The 10 Principles Of The Future Manager by Jacob Morgan


Following up on my post around the 7 Principles of The Future Employee, I wanted to share another concept which is the 10 Principles of The Future Manager. When it comes to the future of work it’s not just employees that are changing, managers are also having to change the ways in which they lead and in fact are HAVING to become leaders. These are 10 core principles or characteristics that managers will and must possess going forward. This image is taken from my book, The Future of Work.

Is a leader

There has long been a distinction between managers and leaders. Managers were the dictators and leaders were the visionaries. Going forward a manager MUST be a leader, that is, he or she must earn followers and not command respect. Being a manager is something you earn not something you are assigned to do. A manager cannot be someone placed in a position of power simply because they bring in the most money or are the best at delegating.

Follow from the front

This concept is all about the manager’s responsibility to remove obstacles from the paths of employees. A manager exists to make his people more successful not to have his or her people serve them. When a manager follows from the front he paves the way and enables team members to become successful.

Understands technology

Managers don’t need to become experts at every new technology that comes their way. However, now that technology has become such a crucial part of how we live and work it has never been more important for managers to grasp which technologies have the potential to benefit the organization and which new technologies might be coming their way in the near future. A manager must a keep a good pulse on technology.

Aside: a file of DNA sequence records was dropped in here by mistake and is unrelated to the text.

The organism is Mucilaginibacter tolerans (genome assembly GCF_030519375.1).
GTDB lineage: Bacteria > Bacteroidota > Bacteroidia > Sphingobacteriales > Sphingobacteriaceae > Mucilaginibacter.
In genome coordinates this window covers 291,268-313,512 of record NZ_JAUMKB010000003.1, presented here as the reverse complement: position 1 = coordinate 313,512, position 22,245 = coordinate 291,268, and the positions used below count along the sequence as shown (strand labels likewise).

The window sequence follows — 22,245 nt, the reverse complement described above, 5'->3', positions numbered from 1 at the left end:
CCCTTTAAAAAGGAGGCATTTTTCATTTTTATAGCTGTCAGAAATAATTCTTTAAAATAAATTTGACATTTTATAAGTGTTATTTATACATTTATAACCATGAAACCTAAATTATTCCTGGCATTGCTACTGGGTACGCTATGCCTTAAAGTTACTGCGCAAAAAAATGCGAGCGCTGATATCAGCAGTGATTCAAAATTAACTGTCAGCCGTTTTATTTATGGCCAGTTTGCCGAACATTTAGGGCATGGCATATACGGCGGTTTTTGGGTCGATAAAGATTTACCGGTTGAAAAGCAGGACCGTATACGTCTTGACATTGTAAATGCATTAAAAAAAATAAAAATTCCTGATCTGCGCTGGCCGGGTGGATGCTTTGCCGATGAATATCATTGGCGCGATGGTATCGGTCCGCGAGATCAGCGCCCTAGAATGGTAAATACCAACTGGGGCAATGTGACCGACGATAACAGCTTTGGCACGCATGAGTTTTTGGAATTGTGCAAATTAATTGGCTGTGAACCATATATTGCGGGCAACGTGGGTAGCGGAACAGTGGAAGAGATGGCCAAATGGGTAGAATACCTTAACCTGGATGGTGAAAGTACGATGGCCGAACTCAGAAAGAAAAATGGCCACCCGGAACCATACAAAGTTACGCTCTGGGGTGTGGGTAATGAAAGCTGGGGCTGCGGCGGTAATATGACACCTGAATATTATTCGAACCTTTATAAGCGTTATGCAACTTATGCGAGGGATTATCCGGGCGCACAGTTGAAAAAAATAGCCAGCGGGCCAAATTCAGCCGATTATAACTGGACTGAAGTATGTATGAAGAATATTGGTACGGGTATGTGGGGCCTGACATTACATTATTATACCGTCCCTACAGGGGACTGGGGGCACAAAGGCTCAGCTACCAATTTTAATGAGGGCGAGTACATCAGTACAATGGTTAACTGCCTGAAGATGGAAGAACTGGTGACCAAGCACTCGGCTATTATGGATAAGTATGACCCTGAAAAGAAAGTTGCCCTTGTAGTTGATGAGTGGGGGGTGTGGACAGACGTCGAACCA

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Create Beautiful Music by Jim Johnson

Being a leader is a great calling. To be given the opportunity to develop,  motivate, & inspire others – and then watch your team achieve, grow, and succeed – what an awesome privilege!  


Playing in an orchestra can be a good experience. But to conduct the orchestra and multiply your music-making abilities is to truly create beautiful, meaningful music. 

7 habits of highly INeffective people by Jack Zenger and Joe Folkman


In 1989 Steven R Covey wrote a business and self-help book titled, “The Seven Habits of Highly Effective People.” It became a chartbuster that influenced millions to believe that those seven habits would make them better leaders. In fact, these would make them highly effective leaders.

However, great leadership isn’t only about what you are doing right. It is also about what you’re not doing wrong. Just as there are habits that make leaders effective, there are habits that cripple them.

From the first day we published our research on strengths-based leadership, we have also stressed the importance of fixing the terrible habits we refer to as “fatal flaws.”